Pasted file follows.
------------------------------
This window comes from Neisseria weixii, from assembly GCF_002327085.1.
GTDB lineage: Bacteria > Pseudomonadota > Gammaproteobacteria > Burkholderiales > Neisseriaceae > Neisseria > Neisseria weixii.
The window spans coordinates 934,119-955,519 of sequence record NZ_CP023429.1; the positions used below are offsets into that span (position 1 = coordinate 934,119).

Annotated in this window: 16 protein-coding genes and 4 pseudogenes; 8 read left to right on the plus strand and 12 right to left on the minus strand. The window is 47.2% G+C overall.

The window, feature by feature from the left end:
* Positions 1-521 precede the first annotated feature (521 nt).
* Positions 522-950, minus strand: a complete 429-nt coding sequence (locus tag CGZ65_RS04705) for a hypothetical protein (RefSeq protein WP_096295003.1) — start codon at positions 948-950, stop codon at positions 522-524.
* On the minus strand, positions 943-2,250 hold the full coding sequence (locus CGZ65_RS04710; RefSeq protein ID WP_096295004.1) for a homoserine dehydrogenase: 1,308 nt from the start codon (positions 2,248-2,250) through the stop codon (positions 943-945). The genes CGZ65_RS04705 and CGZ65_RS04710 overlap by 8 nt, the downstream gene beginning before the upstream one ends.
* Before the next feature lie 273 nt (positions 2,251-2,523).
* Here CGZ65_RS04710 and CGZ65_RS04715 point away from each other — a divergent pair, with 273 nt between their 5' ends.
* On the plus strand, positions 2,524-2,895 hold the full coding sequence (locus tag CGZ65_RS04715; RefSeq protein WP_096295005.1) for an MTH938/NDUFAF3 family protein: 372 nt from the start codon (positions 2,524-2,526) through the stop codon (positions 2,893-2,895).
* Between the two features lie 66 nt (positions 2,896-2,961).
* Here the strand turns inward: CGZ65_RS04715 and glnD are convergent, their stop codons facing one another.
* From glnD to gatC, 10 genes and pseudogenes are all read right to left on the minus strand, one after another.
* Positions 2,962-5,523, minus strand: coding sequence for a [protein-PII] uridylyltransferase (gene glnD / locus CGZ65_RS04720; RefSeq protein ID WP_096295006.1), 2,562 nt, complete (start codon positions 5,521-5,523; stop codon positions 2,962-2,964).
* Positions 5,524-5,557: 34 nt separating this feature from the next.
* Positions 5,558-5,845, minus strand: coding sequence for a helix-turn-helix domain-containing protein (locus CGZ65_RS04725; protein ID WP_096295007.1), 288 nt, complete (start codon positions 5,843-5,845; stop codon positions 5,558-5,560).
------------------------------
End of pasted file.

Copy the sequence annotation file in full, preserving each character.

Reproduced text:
This window comes from Neisseria weixii, from assembly GCF_002327085.1.
GTDB lineage: Bacteria > Pseudomonadota > Gammaproteobacteria > Burkholderiales > Neisseriaceae > Neisseria > Neisseria weixii.
The window spans coordinates 934,119-955,519 of sequence record NZ_CP023429.1; the positions used below are offsets into that span (position 1 = coordinate 934,119).

Annotated in this window: 16 protein-coding genes and 4 pseudogenes; 8 read left to right on the plus strand and 12 right to left on the minus strand. The window is 47.2% G+C overall.

The window, feature by feature from the left end:
* Positions 1-521 precede the first annotated feature (521 nt).
* Positions 522-950, minus strand: a complete 429-nt coding sequence (locus tag CGZ65_RS04705) for a hypothetical protein (RefSeq protein WP_096295003.1) — start codon at positions 948-950, stop codon at positions 522-524.
* On the minus strand, positions 943-2,250 hold the full coding sequence (locus CGZ65_RS04710; RefSeq protein ID WP_096295004.1) for a homoserine dehydrogenase: 1,308 nt from the start codon (positions 2,248-2,250) through the stop codon (positions 943-945). The genes CGZ65_RS04705 and CGZ65_RS04710 overlap by 8 nt, the downstream gene beginning before the upstream one ends.
* Before the next feature lie 273 nt (positions 2,251-2,523).
* Here CGZ65_RS04710 and CGZ65_RS04715 point away from each other — a divergent pair, with 273 nt between their 5' ends.
* On the plus strand, positions 2,524-2,895 hold the full coding sequence (locus tag CGZ65_RS04715; RefSeq protein WP_096295005.1) for an MTH938/NDUFAF3 family protein: 372 nt from the start codon (positions 2,524-2,526) through the stop codon (positions 2,893-2,895).
* Between the two features lie 66 nt (positions 2,896-2,961).
* Here the strand turns inward: CGZ65_RS04715 and glnD are convergent, their stop codons facing one another.
* From glnD to gatC, 10 genes and pseudogenes are all read right to left on the minus strand, one after another.
* Positions 2,962-5,523, minus strand: coding sequence for a [protein-PII] uridylyltransferase (gene glnD / locus CGZ65_RS04720; RefSeq protein ID WP_096295006.1), 2,562 nt, complete (start codon positions 5,521-5,523; stop codon positions 2,962-2,964).
* Positions 5,524-5,557: 34 nt separating this feature from the next.
* Positions 5,558-5,845, minus strand: coding sequence for a helix-turn-helix domain-containing protein (locus CGZ65_RS04725; protein ID WP_096295007.1), 288 nt, complete (start codon positions 5,843-5,845; stop codon positions 5,558-5,560).